Words by Dan Warden
Trading fast fashion for longevity in design, Frances Healy has been at the top of her game for more than three decades.
Frances Healy trained and worked in a top London practice for 15 years, managing the interior design for everything from classic period London homes and contemporary apartments on the banks of the River Thames, to the well-heeled country estates of Surrey, Sussex and the Home Counties. That is, until she decided it was time to bring her experience, knowledge and address book with her to the south west, ‘setting up shop’, as it were, in Devon and Cornwall.
“I grew up in Penzance in the 1970s,” she explains. “My parents bought a large Georgian country house, which was literally painted cream from top to bottom – every ceiling, wall and surface! I remember that they worked through the house, transforming each room with colour, wallpapers, pattern and textures – I loved it, and I knew from that moment on, that interior design was going to be my career.”
Having grown up here, it seemed only fitting, having ‘paid her dues’ in London, that it was here she should return to in order to launch her own practice. As she puts it: “I lived in Penzance and went to school there, and although I moved away for art school and my early working years, I always knew I would return to Cornwall.” That was 20 years ago. Since then, Frances has overseen the interior design in some of Cornwall’s most astonishing homes, and just a quick scan of her website is enough to whet the appetite of anybody in search of inspiration for their own four walls. She continues to work across an entire spectrum of property types, too, meaning that she is just as likely to be found restoring large granite manor houses on the moors of Bodmin, Dartmoor and Exmoor, as she is detailing the designs of ultramodern, new-build houses at the ocean’s edge.
I’m intrigued to get Frances’ take on interior design in Cornwall, compared to the wider UK. In particular, London, which many might consider to be at the heart of UK design and fashion. In actual fact, she explains: “Interior design here in Cornwall is as good as in any part of the country, and I see no reason why anyone needs to compromise on design, product, quality or service, just because they are not London based.” Indeed, over 21 volumes of DRIFT to date, if we’ve learned anything, it’s that Cornwall is fertile ground for innovation, with no shortage of creatives breaking new ground across a multitude of disciplines. From crafters of handmade furniture, to weavers of luxury fabrics and wallpapers, to bespoke electrical specialists, artists, and more, as Frances says, there’s really no need to compromise.
I find myself pondering what is most likely a naïve question, and I’m quickly proven right. I ask whether Frances can define a coastal interior, to which she replies: “No, not really! Every house and every client is different, and I would never want to enforce one ‘look’ on anyone. Of course, if a client wants a classic ‘blue and white’ seaside theme, then they can have it. Equally, if they want the whole house swathed in chintz, they can have that, too. “My job,” says Frances, “is to guide, advise and hold their hand through the process, but at the end of the day it’s their home, and it must reflect their wishes and personality. It would be like insisting that you must eat fish, just because you are in a harbourside restaurant!” What about a home’s surroundings, then? Is it always necessary to reflect or complement the landscape in which a home sits, with the interiors? “I think it’s nice to, because where a house sits in its environment is often a big inspiration for me. But it’s not essential. Everybody’s home is their castle, as they say, and they should have it designed as they wish.”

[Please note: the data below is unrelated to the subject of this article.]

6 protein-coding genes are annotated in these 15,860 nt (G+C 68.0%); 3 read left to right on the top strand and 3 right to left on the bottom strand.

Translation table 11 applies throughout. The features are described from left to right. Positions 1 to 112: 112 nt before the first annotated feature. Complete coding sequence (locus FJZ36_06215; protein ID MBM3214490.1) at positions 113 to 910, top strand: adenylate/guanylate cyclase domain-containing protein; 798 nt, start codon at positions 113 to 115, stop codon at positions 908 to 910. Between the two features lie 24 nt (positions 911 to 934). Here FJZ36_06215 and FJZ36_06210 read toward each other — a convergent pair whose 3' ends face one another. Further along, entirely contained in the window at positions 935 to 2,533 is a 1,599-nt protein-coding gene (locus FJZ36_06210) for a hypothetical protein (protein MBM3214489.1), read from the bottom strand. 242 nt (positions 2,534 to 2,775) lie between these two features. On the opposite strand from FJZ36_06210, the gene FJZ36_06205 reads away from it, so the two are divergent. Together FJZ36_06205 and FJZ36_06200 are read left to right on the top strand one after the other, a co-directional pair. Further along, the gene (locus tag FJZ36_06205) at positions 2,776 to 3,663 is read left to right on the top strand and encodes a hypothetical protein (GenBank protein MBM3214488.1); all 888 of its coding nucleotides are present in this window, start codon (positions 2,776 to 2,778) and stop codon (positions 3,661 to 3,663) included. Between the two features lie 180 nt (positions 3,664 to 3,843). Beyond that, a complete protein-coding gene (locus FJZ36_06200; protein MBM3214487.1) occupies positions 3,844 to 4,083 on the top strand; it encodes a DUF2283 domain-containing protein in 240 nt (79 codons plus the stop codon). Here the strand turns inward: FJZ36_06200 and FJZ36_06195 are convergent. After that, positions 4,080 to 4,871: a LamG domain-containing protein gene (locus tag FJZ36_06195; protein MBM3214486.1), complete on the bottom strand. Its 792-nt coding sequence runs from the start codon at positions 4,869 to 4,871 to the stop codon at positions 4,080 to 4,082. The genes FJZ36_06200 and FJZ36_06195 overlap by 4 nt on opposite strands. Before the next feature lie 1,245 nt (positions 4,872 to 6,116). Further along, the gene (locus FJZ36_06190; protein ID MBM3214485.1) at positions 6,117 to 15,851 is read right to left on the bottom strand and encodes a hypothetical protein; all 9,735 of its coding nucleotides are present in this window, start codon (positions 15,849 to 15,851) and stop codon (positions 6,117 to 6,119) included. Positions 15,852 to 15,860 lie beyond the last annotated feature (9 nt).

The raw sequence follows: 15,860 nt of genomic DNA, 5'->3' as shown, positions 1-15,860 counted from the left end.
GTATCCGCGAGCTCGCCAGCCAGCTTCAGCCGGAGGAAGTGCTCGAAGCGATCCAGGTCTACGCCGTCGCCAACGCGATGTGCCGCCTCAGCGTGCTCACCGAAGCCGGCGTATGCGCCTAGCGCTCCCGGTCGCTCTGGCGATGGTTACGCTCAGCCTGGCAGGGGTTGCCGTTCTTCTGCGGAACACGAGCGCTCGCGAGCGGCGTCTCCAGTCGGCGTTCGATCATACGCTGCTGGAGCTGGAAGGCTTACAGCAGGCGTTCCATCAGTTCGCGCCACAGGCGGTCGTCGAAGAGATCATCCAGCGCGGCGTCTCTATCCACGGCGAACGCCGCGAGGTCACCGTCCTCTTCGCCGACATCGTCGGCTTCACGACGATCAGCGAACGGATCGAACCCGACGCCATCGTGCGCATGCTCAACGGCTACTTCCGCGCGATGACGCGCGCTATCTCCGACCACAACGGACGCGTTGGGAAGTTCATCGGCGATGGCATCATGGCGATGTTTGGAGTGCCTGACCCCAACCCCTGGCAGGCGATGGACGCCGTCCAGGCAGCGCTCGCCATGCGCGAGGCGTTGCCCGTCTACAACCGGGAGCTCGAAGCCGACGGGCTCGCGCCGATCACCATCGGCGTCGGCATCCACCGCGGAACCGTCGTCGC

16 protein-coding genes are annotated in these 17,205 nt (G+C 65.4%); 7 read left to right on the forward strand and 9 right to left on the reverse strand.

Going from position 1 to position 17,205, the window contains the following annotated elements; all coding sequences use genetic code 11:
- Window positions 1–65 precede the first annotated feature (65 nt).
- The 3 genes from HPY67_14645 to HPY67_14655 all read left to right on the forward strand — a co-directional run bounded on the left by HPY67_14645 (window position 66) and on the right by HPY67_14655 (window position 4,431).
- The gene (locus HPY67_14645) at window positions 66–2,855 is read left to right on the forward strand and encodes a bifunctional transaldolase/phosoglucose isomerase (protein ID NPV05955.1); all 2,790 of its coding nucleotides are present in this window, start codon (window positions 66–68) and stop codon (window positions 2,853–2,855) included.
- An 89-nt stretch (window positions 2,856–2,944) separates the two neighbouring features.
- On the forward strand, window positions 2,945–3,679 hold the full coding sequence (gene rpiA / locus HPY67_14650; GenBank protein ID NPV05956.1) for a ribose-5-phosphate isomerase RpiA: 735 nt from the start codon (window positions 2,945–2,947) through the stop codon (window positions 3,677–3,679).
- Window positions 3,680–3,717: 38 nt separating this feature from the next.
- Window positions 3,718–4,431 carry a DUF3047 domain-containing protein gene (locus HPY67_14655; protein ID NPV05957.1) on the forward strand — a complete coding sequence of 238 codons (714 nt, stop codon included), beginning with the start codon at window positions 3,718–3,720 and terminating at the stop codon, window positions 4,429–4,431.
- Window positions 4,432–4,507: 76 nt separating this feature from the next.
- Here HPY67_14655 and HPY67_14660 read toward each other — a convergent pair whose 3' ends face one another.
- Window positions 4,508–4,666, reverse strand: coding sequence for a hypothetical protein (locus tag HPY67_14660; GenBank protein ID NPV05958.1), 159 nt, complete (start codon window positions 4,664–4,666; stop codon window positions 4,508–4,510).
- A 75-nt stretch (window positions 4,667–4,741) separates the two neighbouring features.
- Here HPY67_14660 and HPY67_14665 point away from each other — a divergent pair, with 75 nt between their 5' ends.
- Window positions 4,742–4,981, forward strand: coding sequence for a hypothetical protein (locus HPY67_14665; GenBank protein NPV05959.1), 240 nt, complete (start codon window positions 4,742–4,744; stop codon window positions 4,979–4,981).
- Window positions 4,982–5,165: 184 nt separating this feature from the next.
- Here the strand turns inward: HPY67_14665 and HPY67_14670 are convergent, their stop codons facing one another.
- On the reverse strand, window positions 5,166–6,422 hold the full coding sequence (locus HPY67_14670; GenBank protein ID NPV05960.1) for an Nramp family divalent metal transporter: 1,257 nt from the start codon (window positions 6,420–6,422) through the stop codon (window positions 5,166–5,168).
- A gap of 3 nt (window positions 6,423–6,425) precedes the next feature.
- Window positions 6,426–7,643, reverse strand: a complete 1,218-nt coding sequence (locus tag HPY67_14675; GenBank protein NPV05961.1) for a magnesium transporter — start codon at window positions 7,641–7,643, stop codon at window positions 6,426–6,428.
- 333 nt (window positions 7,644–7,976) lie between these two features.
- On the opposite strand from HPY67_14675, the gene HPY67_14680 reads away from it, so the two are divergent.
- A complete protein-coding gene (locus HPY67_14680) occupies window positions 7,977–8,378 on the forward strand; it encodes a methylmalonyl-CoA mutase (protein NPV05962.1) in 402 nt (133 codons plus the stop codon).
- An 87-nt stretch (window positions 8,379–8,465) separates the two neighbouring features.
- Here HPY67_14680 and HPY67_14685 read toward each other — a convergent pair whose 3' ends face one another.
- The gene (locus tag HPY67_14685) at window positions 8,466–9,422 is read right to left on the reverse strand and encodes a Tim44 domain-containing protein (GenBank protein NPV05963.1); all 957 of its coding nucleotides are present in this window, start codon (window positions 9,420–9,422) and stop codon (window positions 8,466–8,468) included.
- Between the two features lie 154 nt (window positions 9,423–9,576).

Of course, as is only natural with a professional as creative as Frances, it’s impossible not to have her own personal ‘style’, but I wonder whether this ever changes at all, and if so, why? “My personal style changes all the time! Every time I look at a magazine, or go to a trade show, or stay in a new hotel – I’m constantly inspired and find myself wanting to use everything at home.” Laughing, she continues: “I drive my husband mad, as I’m constantly adding a new cushion or lampshade, or changing a paint colour. I can’t help it, though – I love it!
“I do, however, try not to be led by trends. The problem with trends, is that they often become quickly dated, and I believe that if you are going to take the time and expense of updating your home, you want to ensure your chosen décor has longevity.”
This is a tough line to walk, and I know from my own experience how easy it is to be led by the latest ‘in vogue’ colour, metal or style. With the advent of online retail, not to mention the world of conflicting articles, Pinterest boards and Instagram stories, it’s very hard not to be led astray by what you see there. With this in mind I ask Frances what advice (other than hiring an interior designer) she would give to those seeking to update their home. “Take your time,” she says. “Try and live in the house for a while first, if you can; look at it on different days, in different weathers and at different times of the year. The light can alter so much, and this might make you rethink how you want the house to work, or the colours you want to use.
“I worked on a project recently where we moved the entire kitchen from one side of the house to the other, because the light was better. Also, because the kitchen is so often the heart of the home, this is where they knew they wanted it to be, but decisions like this are worth taking the time to make.”
Even if you’re building your dream home from the ground up, says Frances: “Still go and stand in the site and see where the sun rises and sets. You’d be amazed how much it can influence your decisions. Also, as anyone else who lives in Cornwall will tell you, it’s well worth checking which way the prevailing wind blows!”